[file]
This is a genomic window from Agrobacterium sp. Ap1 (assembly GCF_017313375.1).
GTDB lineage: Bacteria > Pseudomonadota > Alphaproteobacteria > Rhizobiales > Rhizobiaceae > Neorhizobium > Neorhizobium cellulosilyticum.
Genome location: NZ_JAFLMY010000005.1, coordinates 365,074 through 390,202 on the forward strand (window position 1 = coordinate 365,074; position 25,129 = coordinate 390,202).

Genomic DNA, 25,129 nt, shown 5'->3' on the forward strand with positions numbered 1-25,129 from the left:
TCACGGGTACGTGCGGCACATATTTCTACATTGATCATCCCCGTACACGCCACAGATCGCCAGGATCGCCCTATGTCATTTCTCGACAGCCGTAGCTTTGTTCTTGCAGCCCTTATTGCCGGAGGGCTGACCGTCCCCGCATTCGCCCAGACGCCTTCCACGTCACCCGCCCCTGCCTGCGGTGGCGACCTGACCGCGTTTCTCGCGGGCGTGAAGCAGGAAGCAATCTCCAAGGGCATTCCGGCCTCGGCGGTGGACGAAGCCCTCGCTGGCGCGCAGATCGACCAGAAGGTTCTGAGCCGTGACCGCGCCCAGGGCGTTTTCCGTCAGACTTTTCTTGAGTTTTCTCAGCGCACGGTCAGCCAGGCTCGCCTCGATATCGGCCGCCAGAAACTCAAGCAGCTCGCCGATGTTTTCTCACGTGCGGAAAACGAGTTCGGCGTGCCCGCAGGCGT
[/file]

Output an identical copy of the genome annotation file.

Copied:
This is a genomic window from Agrobacterium sp. Ap1 (assembly GCF_017313375.1).
GTDB lineage: Bacteria > Pseudomonadota > Alphaproteobacteria > Rhizobiales > Rhizobiaceae > Neorhizobium > Neorhizobium cellulosilyticum.
Genome location: NZ_JAFLMY010000005.1, coordinates 365,074 through 390,202 on the forward strand (window position 1 = coordinate 365,074; position 25,129 = coordinate 390,202).

Genomic DNA, 25,129 nt, shown 5'->3' on the forward strand with positions numbered 1-25,129 from the left:
TCACGGGTACGTGCGGCACATATTTCTACATTGATCATCCCCGTACACGCCACAGATCGCCAGGATCGCCCTATGTCATTTCTCGACAGCCGTAGCTTTGTTCTTGCAGCCCTTATTGCCGGAGGGCTGACCGTCCCCGCATTCGCCCAGACGCCTTCCACGTCACCCGCCCCTGCCTGCGGTGGCGACCTGACCGCGTTTCTCGCGGGCGTGAAGCAGGAAGCAATCTCCAAGGGCATTCCGGCCTCGGCGGTGGACGAAGCCCTCGCTGGCGCGCAGATCGACCAGAAGGTTCTGAGCCGTGACCGCGCCCAGGGCGTTTTCCGTCAGACTTTTCTTGAGTTTTCTCAGCGCACGGTCAGCCAGGCTCGCCTCGATATCGGCCGCCAGAAACTCAAGCAGCTCGCCGATGTTTTCTCACGTGCGGAAAACGAGTTCGGCGTGCCCGCAGGCGT